Aminolevulinic Acid Hydrochloride
(US Adopted Name)
(US Adopted Name)
Methyl Aminolevulinate Hydrochloride
(US Adopted Name)
Adverse Effects and Precautions
The mechanism of action of topical 5-aminolevulinic acid or its derivatives generally results in local phototoxicity, manifest as a localised burning or stinging sensation, erythema, oedema, pruritus, scabbing, or pain. Symptoms are usually mild to moderate, and transient. During treatment, patients should be advised to avoid sunlight or prolonged exposure to bright light.
Other common adverse effects on the skin include scaling or crusting, ulceration, suppuration, blistering, bleeding, sensation of heat, erosion or exfoliation, and skin infection. Urticaria, rash, and changes in skin pigmentation may also occur. Application site discharge, eczema, and allergic contact dermatitis have been reported. Other common adverse effects include paraes-thesia and headache. Nausea, fatigue, eye swelling or eye pain, and wound haemorrhage have been reported.
US licensed product information warns that nitrile gloves should be worn during application and removal of methyl aminolevulinate hydrochloride cream; vinyl or latex gloves do not provide adequate protection.
Allergic reactions to aminolevulinic acid and methyl aminolevulinate have been reported.
5-Aminolevulinic acid and its derivatives are considered to be unsafe in patients with porphyria.
Use with other known photosensitisers such as griseofulvin, thiazide diuretics, sulfonylureas, phenothiazines, sulfonamides, and tetracyclines might increase the photosensitivity reaction commonly seen with 5-aminolevulinic acid or its derivatives.
St John’s wort
A patient taking St John’s wort had a pronounced phototoxic reaction consisting of an erythematous rash and swelling of the face, neck, and hands, 6 hours after receiving oral aminolevulinic acid. Although both drugs have been associated with photosensitivity, the authors suggested a synergistic effect had occurred. Tests in vitro appeared to confirm this.
After intravenous and oral doses of aminolevulinic acid hydrochloride equivalent to 100 mg of aminolevulinic acid, the mean half-life of aminolevulinic acid is stated to be about 0.83 hours and 0.7 hours, respectively; oral bioavailability is about 50 to 60%. In-vitro studies of dermal absorption found that the mean cumulative absorption of methyl aminolevulinate through healthy human skin after 24 hours was 0.26% of a dose and a skin depot containing 4.9% of the dose was formed.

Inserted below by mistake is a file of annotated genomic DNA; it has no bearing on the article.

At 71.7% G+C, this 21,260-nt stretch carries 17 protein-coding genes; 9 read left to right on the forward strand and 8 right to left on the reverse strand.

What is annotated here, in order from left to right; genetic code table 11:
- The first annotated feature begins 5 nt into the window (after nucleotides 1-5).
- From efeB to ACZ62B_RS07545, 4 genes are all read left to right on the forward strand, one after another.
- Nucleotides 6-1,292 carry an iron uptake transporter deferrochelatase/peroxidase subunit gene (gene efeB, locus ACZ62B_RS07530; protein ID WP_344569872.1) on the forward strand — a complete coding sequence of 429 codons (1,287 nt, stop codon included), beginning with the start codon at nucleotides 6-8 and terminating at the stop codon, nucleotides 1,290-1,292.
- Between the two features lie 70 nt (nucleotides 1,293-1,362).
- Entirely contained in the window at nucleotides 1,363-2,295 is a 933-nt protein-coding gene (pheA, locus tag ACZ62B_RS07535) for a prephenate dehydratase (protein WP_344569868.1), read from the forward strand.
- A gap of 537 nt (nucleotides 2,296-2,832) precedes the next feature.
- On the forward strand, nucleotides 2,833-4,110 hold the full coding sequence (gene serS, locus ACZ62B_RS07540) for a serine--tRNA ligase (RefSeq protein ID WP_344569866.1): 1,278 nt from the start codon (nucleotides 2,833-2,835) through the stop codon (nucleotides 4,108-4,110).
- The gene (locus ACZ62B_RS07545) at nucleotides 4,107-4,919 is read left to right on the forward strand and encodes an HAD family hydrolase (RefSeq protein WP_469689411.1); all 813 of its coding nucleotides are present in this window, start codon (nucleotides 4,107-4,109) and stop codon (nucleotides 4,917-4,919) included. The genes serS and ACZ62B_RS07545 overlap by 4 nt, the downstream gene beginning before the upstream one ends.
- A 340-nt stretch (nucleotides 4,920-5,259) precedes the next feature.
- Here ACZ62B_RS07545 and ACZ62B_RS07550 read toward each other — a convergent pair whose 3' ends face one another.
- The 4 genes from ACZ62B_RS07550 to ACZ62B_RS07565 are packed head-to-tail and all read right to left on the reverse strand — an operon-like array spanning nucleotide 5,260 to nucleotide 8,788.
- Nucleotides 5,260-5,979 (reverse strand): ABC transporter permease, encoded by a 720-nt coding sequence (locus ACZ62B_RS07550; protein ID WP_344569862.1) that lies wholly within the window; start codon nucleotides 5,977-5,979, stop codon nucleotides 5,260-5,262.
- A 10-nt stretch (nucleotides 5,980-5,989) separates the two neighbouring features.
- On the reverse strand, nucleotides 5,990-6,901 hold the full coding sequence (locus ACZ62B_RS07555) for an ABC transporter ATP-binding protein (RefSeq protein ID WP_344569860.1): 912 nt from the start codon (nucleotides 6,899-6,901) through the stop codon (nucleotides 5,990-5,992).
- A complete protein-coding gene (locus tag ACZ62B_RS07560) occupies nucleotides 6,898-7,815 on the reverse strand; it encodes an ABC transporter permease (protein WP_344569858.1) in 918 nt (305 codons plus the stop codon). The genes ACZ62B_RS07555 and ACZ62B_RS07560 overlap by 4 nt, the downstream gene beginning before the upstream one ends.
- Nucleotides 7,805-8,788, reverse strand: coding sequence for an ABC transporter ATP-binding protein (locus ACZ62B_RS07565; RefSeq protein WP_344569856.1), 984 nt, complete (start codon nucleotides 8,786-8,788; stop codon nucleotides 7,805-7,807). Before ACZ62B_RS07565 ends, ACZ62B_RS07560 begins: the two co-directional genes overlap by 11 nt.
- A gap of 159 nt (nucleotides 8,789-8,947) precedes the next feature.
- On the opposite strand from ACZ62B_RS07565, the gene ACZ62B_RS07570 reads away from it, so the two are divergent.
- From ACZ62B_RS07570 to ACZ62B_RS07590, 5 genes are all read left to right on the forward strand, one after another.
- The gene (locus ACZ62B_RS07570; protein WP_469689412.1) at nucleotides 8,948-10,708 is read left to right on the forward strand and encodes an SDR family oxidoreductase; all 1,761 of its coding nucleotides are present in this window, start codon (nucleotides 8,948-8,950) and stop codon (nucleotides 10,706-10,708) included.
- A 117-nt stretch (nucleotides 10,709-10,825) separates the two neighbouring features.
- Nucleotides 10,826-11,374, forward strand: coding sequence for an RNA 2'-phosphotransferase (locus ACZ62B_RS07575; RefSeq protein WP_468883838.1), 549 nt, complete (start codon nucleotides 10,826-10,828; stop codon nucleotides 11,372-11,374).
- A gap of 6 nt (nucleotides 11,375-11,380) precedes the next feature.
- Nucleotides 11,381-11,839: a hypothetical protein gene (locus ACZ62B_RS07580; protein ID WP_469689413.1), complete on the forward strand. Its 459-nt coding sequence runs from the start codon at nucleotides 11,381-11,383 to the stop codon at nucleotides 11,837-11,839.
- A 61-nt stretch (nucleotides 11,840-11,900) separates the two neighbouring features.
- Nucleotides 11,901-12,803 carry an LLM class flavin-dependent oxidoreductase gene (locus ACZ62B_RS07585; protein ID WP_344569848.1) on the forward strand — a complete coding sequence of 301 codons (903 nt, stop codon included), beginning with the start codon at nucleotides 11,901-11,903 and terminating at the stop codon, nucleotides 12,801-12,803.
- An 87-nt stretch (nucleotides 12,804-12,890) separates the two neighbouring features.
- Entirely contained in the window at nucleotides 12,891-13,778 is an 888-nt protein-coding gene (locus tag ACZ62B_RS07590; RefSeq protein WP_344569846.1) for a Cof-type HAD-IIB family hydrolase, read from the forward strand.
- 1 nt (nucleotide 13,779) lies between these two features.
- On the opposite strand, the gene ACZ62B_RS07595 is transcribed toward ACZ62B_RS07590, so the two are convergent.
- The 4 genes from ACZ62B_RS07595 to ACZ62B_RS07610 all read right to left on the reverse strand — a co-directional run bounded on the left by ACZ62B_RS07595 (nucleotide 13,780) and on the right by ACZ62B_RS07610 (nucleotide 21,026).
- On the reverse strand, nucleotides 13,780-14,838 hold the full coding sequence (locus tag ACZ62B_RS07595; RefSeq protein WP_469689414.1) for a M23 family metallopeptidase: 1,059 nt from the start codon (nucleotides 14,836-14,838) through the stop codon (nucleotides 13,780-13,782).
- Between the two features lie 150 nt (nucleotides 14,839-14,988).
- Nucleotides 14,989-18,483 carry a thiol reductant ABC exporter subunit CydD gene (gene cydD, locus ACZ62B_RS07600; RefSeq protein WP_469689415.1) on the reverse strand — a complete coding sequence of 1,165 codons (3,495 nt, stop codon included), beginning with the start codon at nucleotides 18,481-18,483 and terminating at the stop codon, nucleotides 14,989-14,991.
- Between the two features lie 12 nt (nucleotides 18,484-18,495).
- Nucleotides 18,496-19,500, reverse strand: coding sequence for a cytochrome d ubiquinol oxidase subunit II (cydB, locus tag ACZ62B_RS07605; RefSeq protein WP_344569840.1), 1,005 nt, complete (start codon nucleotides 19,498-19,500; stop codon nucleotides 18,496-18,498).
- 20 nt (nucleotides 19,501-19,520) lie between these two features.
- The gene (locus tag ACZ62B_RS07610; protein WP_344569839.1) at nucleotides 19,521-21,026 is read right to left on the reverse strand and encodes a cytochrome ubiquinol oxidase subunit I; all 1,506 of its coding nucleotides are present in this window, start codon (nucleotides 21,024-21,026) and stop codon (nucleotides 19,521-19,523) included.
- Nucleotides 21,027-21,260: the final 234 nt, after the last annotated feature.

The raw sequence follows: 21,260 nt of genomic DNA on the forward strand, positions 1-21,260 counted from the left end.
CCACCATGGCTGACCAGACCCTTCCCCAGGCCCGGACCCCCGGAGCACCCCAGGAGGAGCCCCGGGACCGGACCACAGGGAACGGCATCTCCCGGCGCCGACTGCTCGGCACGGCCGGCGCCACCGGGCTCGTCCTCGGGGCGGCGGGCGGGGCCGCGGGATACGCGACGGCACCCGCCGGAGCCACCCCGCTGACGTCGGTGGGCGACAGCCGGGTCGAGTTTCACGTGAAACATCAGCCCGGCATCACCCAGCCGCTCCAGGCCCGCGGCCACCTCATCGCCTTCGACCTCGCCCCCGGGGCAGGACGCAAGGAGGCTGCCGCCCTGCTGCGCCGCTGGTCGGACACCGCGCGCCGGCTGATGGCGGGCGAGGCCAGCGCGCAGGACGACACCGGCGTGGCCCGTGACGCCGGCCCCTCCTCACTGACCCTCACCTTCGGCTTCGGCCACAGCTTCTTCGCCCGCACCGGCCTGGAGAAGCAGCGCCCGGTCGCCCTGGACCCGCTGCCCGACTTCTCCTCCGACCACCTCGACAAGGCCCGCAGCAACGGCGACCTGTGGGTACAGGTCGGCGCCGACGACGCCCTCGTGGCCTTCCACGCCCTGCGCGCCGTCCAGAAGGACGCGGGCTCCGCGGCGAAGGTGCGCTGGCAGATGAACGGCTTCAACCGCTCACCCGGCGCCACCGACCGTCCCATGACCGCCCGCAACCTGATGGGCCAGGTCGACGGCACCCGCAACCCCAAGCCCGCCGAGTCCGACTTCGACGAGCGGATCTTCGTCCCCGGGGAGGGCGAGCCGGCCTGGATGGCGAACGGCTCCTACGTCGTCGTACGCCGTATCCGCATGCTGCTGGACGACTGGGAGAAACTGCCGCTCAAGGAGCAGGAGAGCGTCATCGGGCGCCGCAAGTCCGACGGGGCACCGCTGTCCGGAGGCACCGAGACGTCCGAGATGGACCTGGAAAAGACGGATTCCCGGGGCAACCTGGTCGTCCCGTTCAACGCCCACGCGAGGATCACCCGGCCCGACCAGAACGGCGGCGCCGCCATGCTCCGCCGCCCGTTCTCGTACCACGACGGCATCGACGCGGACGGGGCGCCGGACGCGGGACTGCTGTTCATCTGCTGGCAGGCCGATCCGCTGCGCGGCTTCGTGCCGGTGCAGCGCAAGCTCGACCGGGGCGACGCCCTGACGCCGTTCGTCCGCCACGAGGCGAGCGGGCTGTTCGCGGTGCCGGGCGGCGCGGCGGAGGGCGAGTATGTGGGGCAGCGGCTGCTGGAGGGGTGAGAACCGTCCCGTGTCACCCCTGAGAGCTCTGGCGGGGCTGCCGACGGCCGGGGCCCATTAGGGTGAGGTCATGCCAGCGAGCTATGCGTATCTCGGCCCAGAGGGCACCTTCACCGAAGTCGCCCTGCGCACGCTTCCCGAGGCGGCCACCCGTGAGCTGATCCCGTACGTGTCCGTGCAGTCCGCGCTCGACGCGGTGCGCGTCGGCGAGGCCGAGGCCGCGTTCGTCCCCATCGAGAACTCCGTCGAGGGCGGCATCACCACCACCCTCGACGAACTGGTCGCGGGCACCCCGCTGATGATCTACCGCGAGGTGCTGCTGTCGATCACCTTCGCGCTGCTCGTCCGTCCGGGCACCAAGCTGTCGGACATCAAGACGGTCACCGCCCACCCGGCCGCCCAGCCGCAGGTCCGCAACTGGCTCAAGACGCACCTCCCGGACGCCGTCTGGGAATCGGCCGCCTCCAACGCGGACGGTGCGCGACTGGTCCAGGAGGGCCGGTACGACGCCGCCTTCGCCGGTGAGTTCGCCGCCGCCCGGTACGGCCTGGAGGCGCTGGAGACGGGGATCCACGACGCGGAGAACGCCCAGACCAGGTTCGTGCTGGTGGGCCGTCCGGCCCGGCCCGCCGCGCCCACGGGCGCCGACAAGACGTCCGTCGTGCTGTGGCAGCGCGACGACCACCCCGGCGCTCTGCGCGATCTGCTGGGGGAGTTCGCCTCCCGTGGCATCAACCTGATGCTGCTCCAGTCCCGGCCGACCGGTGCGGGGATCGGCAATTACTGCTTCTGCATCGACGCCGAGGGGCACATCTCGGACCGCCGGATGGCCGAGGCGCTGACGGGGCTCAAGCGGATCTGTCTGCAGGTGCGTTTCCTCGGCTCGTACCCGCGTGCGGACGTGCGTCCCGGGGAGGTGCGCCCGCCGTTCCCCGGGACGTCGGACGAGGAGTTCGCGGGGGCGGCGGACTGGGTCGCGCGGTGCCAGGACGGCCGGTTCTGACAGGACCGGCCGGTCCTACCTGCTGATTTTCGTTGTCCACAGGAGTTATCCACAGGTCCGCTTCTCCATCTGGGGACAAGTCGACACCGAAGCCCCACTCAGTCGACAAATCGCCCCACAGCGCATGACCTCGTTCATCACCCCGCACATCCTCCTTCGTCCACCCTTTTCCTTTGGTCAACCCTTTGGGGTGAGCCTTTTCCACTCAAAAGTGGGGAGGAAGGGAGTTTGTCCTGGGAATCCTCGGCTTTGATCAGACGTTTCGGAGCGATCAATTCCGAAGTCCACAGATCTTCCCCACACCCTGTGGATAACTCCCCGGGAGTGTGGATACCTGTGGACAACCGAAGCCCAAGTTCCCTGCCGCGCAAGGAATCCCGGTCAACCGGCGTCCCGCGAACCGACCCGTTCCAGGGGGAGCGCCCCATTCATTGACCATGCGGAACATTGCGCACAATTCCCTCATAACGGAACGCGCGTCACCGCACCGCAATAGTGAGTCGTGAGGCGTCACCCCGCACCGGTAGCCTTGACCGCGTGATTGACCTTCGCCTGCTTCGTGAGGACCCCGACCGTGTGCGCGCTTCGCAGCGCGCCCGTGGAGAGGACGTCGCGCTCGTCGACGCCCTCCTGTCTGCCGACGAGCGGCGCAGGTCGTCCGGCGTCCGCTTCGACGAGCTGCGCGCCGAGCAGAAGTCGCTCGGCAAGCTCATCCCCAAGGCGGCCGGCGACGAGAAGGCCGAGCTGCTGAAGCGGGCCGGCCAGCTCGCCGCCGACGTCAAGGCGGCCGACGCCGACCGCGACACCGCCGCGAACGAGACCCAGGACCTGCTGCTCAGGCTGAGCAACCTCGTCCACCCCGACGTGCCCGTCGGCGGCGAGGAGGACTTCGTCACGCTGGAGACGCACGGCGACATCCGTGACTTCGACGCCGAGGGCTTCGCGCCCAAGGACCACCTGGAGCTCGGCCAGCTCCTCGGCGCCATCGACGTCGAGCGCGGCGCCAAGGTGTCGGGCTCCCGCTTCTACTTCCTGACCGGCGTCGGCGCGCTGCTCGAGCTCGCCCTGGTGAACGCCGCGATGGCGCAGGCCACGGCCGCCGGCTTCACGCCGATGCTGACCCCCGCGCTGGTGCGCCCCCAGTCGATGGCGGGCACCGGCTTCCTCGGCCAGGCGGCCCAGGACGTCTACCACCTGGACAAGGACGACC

Uses and Administration
5-Aminolevulinic acid is a naturally occurring haem precursor that is metabolised in the body to protoporphyrin IX, a photo sen sitiser, and then to haem. It has been formulated for topical use in photodynamic therapy (see under Porfimer Sodium). It is used to treat actinic keratoses and basal cell carcinoma (see below). Aminolevulinic acid hydrochloride is applied topically as a 20% solution in the treatment of non-hyperkeratotic actinic keratoses of the face or scalp. This is followed, 14 to 18 hours later, by illumination with blue wavelength light sufficient to supply a dose of 10 J/cm. Treatment may be repeated once after 8 weeks if necessary.
Methyl aminolevulinate hydrochloride is a derivative of 5-aminolevulinic acid that is applied topically for the treatment of non-hyperkeratotic, non-pigmented actinic keratoses of the face or scalp when other therapies are considered inappropriate. It is also used for the treatment of superficial and/or nodular basal cell carcinoma unsuitable for other therapies. In some countries, methyl aminolevulinate is licensed for the treatment of Bowen’s disease (squamous cell carcinoma in situ) when surgical excision is inappropriate.
A cream containing the equivalent of 16% methyl aminolevulinate is applied to the lesions and covered with an occlusive dressing. After 3 hours the cream is removed and the lesions are exposed to red wavelength light in a dose of 75 J/cm; exposure to the cream for more than 4 hours should be avoided. For actinic keratoses, one session of photodynamic therapy is given, and again after 3 months if necessary. For basal cell carcinoma or Bowen’s disease two sessions are given a week apart.